Chris Franek returns with a word of warning to teachers about getting caught up in the speed of technological change.
In a previous post I talked about the infamous dodo bird that mysteriously became extinct in the late 17th century and how we teachers should take care not to suffer the same fate due to our occasional blind love affair with technology. It’s quite funny. My girlfriend often affectionately refers to me as a dodo. More accurately, she calls me a “dodo bird” which is somewhat confusing because I don’t know if she’s referring to an extinct bird or an idiot. I suspect both.
It got me thinking about the evolution of the meaning of the word dodo. As I mentioned in the previous blog post titled, “Is the Teacher Going the Way of the Dodo?” I talked about how the original dodo was the infamous now extinct bird that inhabited a remote island off of the eastern coast of Africa. Over time, that original definition of dodo was replaced by the more modern definition we have come to associate with the word, which as defined by Oxford English Dictionary, is “an old-fashioned, stupid, inactive, or unenlightened person”. Neither definition represents a condition any of us would want to find ourselves in – extinct or being an idiot. However, upon closer examination, I wonder if we should be careful not to quickly dismiss today’s dodo out of hand for fear of overlooking some of its hidden merits. Although our modern dodo may not have been able to save its feathered predecessor, it may paradoxically hold the clues to preventing our extinction as teachers.
I drive an older model car. It’s a car that I have had for many years now. Over the last few years, quite a few people have suggested to me that I should buy a new car. In the beginning, I felt a kind of urgency to do it but over time, I’ve started to wonder exactly why I would want a new car. I’ve always kept my car in great condition and, to be honest, I am quite fond of it. Nowadays, everyone wants to drive a new car, when in reality, an older, well-maintained used car performs the same task – getting one from point A to point B – equally effectively. Often, the argument for getting a new car can be distilled down to the notion that a new car is more effective than an old one. However, although that may be the case in some situations, I believe that in reality, most people want a new car more for the quality of “newness” rather than effectiveness, sometimes to the point of wanting one where having one isn’t even practical. If you live in New York City, for example, it makes almost no sense to have a car.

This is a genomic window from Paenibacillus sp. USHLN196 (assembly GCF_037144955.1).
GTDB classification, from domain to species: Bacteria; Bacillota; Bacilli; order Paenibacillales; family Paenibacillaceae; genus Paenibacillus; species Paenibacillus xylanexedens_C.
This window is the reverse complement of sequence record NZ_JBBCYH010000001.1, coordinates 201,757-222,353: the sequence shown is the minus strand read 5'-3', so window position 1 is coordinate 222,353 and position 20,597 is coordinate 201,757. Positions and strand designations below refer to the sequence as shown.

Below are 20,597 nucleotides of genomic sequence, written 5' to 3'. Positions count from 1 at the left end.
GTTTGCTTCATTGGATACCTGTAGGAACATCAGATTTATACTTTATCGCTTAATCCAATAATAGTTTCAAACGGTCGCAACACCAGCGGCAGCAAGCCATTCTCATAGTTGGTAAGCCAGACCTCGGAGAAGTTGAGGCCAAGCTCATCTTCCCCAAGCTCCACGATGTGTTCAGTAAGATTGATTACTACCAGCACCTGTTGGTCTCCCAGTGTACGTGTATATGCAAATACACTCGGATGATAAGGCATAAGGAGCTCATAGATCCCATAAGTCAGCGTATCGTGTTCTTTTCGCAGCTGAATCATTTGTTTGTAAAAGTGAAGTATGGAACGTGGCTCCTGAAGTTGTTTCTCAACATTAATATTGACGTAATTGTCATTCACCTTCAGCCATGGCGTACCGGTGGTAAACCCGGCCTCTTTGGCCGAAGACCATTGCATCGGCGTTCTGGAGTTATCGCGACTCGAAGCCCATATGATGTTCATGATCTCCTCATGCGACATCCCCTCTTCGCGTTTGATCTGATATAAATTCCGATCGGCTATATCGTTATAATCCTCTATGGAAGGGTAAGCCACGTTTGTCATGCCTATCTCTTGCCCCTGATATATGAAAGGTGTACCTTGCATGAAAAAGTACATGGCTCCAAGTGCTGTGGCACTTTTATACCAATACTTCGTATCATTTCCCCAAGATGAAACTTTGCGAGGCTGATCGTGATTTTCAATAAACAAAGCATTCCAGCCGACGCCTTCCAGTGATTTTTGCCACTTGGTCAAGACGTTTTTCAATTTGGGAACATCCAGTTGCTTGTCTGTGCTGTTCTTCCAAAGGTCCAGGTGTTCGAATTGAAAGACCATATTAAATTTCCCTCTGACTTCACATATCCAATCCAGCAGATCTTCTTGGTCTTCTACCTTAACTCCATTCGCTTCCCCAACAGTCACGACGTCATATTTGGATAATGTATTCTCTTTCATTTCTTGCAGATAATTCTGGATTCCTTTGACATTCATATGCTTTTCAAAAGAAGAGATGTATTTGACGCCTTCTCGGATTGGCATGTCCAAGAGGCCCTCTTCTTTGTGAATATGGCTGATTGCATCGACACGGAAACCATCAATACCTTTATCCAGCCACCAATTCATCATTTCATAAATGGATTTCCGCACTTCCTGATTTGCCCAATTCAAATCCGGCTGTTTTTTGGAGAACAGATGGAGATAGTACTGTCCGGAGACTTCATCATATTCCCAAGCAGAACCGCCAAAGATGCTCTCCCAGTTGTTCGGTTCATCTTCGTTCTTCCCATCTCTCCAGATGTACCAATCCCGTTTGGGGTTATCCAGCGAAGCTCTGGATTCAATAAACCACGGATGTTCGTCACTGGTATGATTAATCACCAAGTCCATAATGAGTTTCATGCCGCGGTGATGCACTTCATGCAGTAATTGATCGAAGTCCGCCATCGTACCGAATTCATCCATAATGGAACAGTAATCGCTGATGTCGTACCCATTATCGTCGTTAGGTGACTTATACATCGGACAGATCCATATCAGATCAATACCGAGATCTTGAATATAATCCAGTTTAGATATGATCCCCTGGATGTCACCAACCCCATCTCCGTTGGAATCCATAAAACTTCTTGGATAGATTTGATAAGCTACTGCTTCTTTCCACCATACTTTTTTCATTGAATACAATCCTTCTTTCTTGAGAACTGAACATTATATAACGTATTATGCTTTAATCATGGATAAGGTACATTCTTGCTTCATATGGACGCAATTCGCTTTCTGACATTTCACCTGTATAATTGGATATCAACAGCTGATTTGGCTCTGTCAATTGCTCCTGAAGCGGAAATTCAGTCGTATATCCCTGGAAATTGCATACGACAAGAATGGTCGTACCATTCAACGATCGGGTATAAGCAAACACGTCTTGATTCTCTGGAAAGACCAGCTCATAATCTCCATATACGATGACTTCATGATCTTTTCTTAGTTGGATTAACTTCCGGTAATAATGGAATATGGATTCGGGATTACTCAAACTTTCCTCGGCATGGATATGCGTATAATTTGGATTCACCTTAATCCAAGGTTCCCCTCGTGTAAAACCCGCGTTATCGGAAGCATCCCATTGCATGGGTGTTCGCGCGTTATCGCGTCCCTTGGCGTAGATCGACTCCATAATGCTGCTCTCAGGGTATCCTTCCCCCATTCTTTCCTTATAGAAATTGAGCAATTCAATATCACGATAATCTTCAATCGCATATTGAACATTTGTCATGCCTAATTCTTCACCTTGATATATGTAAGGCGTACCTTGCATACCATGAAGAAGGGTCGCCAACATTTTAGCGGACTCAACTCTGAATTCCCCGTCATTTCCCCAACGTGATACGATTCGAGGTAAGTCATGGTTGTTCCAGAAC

Technology is the classic case of “when you have a hammer, everything looks like a nail”. We’re obsessed with making technology the solution for every problem – sometimes to the point of seeing problems where problems don’t even exist. We claim that the motivation behind pushing technology into the classroom is that it is more effective for the modern learner but in reality, it’s often because it’s more fashionable and new. We live in a society that prizes “the new “and rejects “the old”. Newer is always championed as being better and I think nothing exemplifies this frame of mind more than our obsession with technology. The technology cycle is incredibly fast. You can get a gadget that is the latest “game changer” and within a couple of months it’s already half the distance to obsolescence and relegated to yesterday’s news pile. It’s easy to slowly and insidiously allow ourselves to be hypnotized by the siren call of technology’s manic sense of urgency. Society basically shames us into feeling we have to keep up with technology’s pace or risk being exiled to the island of irrelevance. So are we as teachers “stupid” if we do not board the technology bullet train with unquestioned zeal? Are we just being “old-fashioned” or “unenlightened” if we refuse to get with the program?